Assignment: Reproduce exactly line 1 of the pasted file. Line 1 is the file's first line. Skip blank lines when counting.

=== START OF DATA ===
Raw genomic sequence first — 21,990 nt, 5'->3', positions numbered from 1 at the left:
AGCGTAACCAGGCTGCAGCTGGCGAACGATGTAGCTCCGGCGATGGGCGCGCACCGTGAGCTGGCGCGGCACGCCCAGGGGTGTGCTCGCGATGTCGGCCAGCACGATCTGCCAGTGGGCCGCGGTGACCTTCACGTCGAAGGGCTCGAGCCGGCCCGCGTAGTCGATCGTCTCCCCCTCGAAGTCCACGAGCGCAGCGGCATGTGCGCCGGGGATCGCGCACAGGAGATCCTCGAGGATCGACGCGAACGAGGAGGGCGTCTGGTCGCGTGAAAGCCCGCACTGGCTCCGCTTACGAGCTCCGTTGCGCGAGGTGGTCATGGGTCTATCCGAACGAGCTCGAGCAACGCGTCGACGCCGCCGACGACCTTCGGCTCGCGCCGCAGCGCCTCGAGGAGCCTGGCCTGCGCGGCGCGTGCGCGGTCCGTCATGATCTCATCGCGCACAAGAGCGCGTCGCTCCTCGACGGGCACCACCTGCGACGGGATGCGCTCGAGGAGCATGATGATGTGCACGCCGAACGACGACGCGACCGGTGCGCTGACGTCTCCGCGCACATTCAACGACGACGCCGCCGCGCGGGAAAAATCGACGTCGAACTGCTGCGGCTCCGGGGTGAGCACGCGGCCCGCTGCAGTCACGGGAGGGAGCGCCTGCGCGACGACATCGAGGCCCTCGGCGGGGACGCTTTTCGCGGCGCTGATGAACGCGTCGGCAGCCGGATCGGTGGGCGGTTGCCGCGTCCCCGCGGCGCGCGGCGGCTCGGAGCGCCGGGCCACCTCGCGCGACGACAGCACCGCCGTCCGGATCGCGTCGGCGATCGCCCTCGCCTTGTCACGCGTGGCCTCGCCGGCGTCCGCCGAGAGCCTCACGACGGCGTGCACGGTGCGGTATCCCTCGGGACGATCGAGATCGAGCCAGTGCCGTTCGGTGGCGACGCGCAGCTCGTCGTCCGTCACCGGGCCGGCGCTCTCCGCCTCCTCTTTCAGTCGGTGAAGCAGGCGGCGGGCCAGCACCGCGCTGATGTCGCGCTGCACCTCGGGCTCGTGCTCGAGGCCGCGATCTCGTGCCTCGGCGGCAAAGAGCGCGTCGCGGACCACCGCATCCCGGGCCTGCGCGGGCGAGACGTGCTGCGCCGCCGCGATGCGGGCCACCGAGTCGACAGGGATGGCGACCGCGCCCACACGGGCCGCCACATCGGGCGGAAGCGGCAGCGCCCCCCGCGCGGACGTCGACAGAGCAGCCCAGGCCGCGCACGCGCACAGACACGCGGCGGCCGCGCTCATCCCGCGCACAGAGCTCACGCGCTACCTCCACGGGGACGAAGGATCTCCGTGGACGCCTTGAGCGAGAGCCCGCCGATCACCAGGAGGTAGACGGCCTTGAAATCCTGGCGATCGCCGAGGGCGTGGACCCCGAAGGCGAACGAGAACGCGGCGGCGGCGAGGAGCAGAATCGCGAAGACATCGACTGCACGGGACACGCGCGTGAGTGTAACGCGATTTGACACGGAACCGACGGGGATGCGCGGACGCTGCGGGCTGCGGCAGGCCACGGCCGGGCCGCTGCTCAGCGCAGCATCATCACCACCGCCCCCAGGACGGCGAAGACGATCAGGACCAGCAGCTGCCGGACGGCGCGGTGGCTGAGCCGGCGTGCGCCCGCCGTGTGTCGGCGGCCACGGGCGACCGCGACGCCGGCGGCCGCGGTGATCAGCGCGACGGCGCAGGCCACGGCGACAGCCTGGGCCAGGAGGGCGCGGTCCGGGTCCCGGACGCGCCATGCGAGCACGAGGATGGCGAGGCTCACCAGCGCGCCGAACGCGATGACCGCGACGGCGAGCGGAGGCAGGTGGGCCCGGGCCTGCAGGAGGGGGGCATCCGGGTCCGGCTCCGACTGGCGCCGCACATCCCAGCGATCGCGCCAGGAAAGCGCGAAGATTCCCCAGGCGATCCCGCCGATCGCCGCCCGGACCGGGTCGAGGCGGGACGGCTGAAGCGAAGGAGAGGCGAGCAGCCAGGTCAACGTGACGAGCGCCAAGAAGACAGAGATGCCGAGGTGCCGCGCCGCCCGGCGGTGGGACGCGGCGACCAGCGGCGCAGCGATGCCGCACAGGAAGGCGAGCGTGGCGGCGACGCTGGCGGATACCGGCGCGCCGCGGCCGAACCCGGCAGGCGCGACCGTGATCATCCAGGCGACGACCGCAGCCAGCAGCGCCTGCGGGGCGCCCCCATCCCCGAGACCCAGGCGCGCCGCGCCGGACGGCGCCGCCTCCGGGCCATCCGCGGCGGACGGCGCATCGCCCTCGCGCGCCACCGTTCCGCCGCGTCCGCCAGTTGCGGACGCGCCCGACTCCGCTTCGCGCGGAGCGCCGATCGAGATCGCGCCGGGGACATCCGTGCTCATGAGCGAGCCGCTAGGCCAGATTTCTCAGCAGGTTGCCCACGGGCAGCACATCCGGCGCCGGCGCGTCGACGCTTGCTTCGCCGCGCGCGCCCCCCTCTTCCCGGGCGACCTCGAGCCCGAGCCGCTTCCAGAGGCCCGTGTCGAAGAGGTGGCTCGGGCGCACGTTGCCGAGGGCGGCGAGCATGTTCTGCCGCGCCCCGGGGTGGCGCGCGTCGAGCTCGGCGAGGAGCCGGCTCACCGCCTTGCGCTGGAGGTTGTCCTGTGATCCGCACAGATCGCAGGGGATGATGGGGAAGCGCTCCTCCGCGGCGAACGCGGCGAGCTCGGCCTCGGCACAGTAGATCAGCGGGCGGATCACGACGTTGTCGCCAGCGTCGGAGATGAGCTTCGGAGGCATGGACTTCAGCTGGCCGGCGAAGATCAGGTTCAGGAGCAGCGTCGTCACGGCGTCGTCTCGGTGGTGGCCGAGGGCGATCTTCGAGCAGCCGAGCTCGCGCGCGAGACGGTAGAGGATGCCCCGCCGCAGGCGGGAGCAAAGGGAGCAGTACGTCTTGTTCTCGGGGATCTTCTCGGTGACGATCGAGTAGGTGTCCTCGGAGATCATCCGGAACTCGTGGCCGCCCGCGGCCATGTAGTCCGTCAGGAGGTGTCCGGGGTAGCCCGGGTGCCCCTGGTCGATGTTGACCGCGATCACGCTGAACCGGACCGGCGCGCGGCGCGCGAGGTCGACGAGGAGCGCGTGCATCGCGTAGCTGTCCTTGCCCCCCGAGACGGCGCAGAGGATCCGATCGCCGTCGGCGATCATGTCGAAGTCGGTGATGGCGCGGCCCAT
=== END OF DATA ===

Raw genomic sequence first — 21,990 nt, 5'->3', positions numbered from 1 at the left: